```

```
#A succession of 3 rotations : First 30° arround Z axis (Fig. D), then 90° arround the new Y axis (Fig. E)
#and finally 60° arround the new X axis. (Fig. F)
Axiom: Frame(2) EulerAngles(30,90,60) Frame(2)
```

*Long path*¶

The primitive **nF** draws n steps of cylinders (n is the first argument). The size can be passed as a second argument.

```
Axiom: nF(2,1)+(20)nF(2,1)+(20)@D(0.8)nF(3,1) #(Fig. A)
#Equivalent to FF+(20)FF+(20)@D(0.8)FFF
#It can be used to create branching shapes too.
Axiom: nF(2,1)[+(45)nF(2,1)]nF(1,1)[-(45)nF(2,1)]nF(2,1) #(Fig. B)
```

Download the example : `longPath.lpy`

*Drawing lines*¶

The primitive **LineTo** allows to draw a cylinder from the current position of the Turtle to coordinates given in arguments. The topdiameter can also be given as a fourth argument.
Such as other primitives using coordinates, a vector can be used.

```
Axiom: LineTo(0,0,3)[LineTo(0,1,4)]LineTo(0,0,5) #(Fig. A)
```

Notice that **+**, **-**, **/** and other rotation primitives don’t have any incidence on LineTo.

```
Axiom: LineTo(0,0,3)[+(90)LineTo(0,1,4)]-(30)LineTo(0,0,5) #(Fig. B)
```

**LineTo** conserve the Turtle’s orientation. To change orientation while drawing, **OLineTo** should be used.

```
Axiom: LineTo(0,0,2)[LineTo(0,1,3)Frame]LineTo(0,0,3)[LineTo(0,-1,4)Frame]LineTo(0,0,5) #(Fig. A)
Axiom: LineTo(0,0,2)[OLineTo(0,1,3)Frame]LineTo(0,0,3)[OLineTo(0,-1,4)Frame]LineTo(0,0,5) #(Fig. B)
```

Download the example : `LineTo.lpy`

A relative drawing alternative also exists for **LineTo** and **OLineTo**. These primitives are **LineRel** and **OLineRel**

```
Axiom: LineTo(0,0,2)[LineTo(0,1,2)]LineTo(0,0,4) #(Fig. A)
Axiom: LineTo(0,0,2)[LineRel(0,1,2)]LineTo(0,0,4) #(Fig. B)
```

*SetGuide*¶

Drawing a straight line made of length **l=10** with segments of size **dl = 1.0** (and thus contains n= 10 segments)

```
Axiom: nF(10, 1.) #(Fig. A)
```

By adding the primitive SetGuide before the line drawing, it is possible to specify a curve on which the Turtle is moving (instead of heading straight).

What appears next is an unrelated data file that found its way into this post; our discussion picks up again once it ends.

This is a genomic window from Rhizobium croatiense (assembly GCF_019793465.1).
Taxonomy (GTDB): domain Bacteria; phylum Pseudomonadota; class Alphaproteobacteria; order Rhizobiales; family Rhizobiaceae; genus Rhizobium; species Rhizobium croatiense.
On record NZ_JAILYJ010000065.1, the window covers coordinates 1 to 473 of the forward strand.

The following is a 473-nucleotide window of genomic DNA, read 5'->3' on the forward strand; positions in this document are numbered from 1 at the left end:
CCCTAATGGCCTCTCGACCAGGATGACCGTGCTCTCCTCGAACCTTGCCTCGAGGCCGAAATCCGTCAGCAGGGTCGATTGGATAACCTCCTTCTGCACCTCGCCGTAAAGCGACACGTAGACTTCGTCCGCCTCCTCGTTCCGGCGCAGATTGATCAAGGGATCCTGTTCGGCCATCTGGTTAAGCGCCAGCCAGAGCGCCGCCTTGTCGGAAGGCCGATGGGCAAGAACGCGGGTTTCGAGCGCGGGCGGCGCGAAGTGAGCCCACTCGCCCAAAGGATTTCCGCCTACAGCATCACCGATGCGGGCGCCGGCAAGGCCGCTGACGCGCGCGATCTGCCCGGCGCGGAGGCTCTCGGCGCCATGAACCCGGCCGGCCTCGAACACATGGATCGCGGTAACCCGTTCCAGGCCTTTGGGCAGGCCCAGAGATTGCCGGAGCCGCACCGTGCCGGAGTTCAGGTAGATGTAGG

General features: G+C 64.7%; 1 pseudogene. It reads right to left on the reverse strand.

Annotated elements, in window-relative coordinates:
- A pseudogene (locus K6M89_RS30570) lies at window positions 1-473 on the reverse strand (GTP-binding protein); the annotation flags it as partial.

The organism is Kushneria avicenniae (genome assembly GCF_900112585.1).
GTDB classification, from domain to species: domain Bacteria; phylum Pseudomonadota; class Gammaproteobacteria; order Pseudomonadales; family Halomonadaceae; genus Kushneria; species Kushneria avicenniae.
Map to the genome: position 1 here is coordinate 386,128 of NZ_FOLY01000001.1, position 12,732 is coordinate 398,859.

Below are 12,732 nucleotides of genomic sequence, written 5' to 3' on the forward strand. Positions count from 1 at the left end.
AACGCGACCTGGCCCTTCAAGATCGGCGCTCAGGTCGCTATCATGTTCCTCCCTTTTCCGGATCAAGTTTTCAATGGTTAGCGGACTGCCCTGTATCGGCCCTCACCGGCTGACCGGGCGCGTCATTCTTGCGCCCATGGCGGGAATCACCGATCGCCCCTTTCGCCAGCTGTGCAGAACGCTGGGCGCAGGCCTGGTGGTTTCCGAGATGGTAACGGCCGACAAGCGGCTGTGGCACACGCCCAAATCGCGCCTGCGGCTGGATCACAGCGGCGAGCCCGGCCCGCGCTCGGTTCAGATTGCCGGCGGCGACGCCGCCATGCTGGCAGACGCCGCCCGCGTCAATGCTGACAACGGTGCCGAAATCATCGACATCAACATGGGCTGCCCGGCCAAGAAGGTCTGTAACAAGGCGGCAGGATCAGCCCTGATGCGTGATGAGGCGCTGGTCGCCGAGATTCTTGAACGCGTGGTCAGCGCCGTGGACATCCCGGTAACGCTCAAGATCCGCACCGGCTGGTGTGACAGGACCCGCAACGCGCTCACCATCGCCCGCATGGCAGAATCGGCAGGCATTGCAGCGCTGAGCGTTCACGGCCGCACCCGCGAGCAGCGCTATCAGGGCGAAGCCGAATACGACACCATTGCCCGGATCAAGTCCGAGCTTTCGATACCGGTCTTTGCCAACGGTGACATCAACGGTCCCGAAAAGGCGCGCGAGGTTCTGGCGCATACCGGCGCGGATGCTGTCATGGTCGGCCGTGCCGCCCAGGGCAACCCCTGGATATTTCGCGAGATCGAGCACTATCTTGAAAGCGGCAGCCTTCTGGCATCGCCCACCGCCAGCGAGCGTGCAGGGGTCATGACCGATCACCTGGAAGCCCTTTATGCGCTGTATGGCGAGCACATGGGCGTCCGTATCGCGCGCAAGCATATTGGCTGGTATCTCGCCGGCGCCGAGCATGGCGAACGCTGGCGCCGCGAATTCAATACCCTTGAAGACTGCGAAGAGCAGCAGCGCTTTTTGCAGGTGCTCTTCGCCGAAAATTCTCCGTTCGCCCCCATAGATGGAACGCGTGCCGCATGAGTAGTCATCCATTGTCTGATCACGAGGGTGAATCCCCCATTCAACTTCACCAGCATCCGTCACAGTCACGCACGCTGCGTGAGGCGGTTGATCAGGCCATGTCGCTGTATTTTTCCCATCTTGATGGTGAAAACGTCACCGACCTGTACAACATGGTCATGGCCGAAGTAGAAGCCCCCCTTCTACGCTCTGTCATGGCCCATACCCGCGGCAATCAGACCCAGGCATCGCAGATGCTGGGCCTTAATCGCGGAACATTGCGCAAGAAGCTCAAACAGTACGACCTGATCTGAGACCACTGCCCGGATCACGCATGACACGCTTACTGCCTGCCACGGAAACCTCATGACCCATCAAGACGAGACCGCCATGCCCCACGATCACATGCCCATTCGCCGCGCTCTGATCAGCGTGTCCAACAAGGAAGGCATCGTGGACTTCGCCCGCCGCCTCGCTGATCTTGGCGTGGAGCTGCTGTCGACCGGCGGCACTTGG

The **SetGuide** primitive must be given two mandatory arguments: a curve (Polyline2D or NurbsCurve2D) and a length: **SetGuide(C0, L0)**. This means that, following this statement, the Turtle will move on curve **C1** that has been rescaled from **C0** so that its new length is **L0** (whatever its original length).

The guiding curve can be defined in different ways. It can be defined for example by a python function (**function f** defined hereafter), e.g. (Fig. B) :

```
from openalea.plantgl.all import Polyline2D
from numpy import arange
def f(u):
return (u,u**2)
C0 = Polyline2D([f(u) for u in arange(0,1,0.1)]) # (Fig. B)
```

Then using curve **C0** in the **SetGuide** primitive, one can move the Turtle over a cumulated length **L**, thus using the defined curve **C1** (rescaled from **C0**) as a guide for moving up to a total length **L0**:

```
L = 10
L0 = 10
Axiom: SetGuide(C0,L0) nF(L, 0.1)
```

Download the example : `setGuide1.lpy`

(With a Polyline2D imported from PlantGL)

or like the *(Fig. C)* example, the embedded L-Py graphical interface can be used to specifying 2D curves (the curve is then given the name **C0** for instance in the interface):

Download the example : `setGuide2.lpy`

(With a Polyline2D created in the L-Py graphical interface)

Note that the Turtle can move less than the length of the 2D curve. In this case it will proceed forward over the **L** first units at the beginning of curve **C1** (Fig. D). By contrast, if **L** > **L0**, then the Turtle keeps on moving straight after reaching length **L0** (E).

```
L = 6
L0 = 10
Axiom: SetGuide(C0,L0) nF(L, 0.1) # (Fig. D)
L = 15
L0 = 10
Axiom: SetGuide(C0,L0) nF(L, 0.1) # (Fig. E)
```

To stop using the 2D curve as a guide, **EndGuide** can be used.

*Generalized cylinders*¶

When several rotations are used while drawing, the rendering at rotation places isn’t great. The separation points are really visible. To fix it, **@Gc** (or **StartGC**) can be used.
Until a **@Ge** (or **“EndGC**”) all shapes drawn will be merged so that it becomes only one shape.

```
Axiom: F(2)+(30)F+(30)F+(30)F+(45)F+(45)F@O #Cylinders not generalized (Fig. A)
Axiom: @GcF(2)+(30)F+(30)F+(30)F+(45)F+(45)F@O@Gc #Cylinders generalized (Fig. B)
```

Download the example : `generalizedCylinders.lpy`